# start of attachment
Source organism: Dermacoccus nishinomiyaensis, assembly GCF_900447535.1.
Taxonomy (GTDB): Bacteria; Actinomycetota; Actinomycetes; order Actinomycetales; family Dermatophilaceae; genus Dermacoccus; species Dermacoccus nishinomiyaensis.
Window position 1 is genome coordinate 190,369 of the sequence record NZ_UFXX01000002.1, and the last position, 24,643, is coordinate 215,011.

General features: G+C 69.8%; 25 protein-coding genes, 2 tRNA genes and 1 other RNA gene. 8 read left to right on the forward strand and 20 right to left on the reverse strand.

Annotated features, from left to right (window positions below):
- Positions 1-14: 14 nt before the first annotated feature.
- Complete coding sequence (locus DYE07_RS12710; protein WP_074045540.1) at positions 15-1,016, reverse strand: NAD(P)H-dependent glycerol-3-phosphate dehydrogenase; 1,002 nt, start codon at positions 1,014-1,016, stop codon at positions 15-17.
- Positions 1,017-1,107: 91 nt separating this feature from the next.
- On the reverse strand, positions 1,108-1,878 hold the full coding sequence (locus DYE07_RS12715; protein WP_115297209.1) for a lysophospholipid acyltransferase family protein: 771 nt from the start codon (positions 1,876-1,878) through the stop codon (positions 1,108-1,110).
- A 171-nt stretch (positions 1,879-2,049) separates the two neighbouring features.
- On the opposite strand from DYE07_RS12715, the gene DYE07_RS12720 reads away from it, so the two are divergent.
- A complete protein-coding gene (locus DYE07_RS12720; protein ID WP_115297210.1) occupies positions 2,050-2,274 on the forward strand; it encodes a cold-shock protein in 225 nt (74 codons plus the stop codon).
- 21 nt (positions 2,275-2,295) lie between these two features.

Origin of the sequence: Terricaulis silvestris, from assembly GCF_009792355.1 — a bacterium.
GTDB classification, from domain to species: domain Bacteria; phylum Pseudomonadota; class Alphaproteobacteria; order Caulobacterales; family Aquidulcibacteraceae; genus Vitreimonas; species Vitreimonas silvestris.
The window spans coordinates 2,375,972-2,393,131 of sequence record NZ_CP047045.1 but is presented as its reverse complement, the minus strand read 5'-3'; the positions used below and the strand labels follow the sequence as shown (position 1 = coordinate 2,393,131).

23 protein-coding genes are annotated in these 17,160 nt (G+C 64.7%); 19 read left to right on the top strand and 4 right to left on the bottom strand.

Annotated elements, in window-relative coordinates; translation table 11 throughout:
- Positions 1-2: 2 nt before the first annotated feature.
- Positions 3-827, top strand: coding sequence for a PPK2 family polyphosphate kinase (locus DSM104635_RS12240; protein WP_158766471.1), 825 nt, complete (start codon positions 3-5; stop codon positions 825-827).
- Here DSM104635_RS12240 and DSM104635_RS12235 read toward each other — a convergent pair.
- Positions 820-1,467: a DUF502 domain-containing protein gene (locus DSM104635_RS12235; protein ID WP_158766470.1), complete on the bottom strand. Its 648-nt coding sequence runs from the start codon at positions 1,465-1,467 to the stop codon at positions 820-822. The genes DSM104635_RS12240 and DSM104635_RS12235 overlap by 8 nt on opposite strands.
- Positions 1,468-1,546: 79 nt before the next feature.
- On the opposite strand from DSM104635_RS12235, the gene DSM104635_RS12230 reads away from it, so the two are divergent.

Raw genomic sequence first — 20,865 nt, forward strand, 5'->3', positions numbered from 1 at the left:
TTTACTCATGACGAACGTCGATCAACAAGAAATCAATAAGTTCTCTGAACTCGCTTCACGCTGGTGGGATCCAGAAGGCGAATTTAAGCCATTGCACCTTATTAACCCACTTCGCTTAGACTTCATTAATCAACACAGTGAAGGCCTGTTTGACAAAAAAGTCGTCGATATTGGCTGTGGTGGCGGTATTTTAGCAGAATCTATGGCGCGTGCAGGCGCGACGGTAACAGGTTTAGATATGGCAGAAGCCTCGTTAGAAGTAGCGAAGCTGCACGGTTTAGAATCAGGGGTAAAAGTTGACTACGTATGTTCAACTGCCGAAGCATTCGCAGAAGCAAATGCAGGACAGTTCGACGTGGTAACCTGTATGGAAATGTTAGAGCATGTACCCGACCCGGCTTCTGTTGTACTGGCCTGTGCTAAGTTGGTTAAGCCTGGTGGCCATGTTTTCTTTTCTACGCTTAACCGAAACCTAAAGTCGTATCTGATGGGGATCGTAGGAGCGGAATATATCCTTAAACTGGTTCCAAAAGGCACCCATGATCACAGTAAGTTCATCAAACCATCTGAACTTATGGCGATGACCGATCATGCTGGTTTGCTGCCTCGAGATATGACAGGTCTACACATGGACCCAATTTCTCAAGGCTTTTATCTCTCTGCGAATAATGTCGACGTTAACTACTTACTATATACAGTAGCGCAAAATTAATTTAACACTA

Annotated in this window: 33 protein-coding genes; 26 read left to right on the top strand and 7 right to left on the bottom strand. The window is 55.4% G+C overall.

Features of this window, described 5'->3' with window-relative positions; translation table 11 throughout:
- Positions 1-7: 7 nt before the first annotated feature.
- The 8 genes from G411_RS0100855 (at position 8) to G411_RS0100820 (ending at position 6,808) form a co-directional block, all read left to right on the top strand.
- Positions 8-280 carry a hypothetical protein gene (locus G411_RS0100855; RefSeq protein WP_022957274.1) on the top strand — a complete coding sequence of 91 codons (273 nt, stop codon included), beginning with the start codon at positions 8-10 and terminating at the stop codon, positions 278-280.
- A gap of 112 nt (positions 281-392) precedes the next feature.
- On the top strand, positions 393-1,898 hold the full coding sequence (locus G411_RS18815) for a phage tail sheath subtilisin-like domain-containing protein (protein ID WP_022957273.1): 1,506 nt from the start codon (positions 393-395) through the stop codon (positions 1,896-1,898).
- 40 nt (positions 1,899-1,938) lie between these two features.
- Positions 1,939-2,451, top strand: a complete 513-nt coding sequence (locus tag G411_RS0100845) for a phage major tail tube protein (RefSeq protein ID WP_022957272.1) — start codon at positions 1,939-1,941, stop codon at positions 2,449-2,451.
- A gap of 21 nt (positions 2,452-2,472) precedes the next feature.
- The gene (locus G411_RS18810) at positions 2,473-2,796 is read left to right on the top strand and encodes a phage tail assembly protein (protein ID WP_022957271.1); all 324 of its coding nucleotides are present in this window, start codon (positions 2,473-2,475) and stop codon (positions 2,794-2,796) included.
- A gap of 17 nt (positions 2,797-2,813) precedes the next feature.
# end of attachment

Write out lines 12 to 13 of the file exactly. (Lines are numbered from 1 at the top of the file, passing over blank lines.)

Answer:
- A complete protein-coding gene (locus DYE07_RS12720; protein ID WP_115297210.1) occupies positions 2,050-2,274 on the forward strand; it encodes a cold-shock protein in 225 nt (74 codons plus the stop codon).
- 21 nt (positions 2,275-2,295) lie between these two features.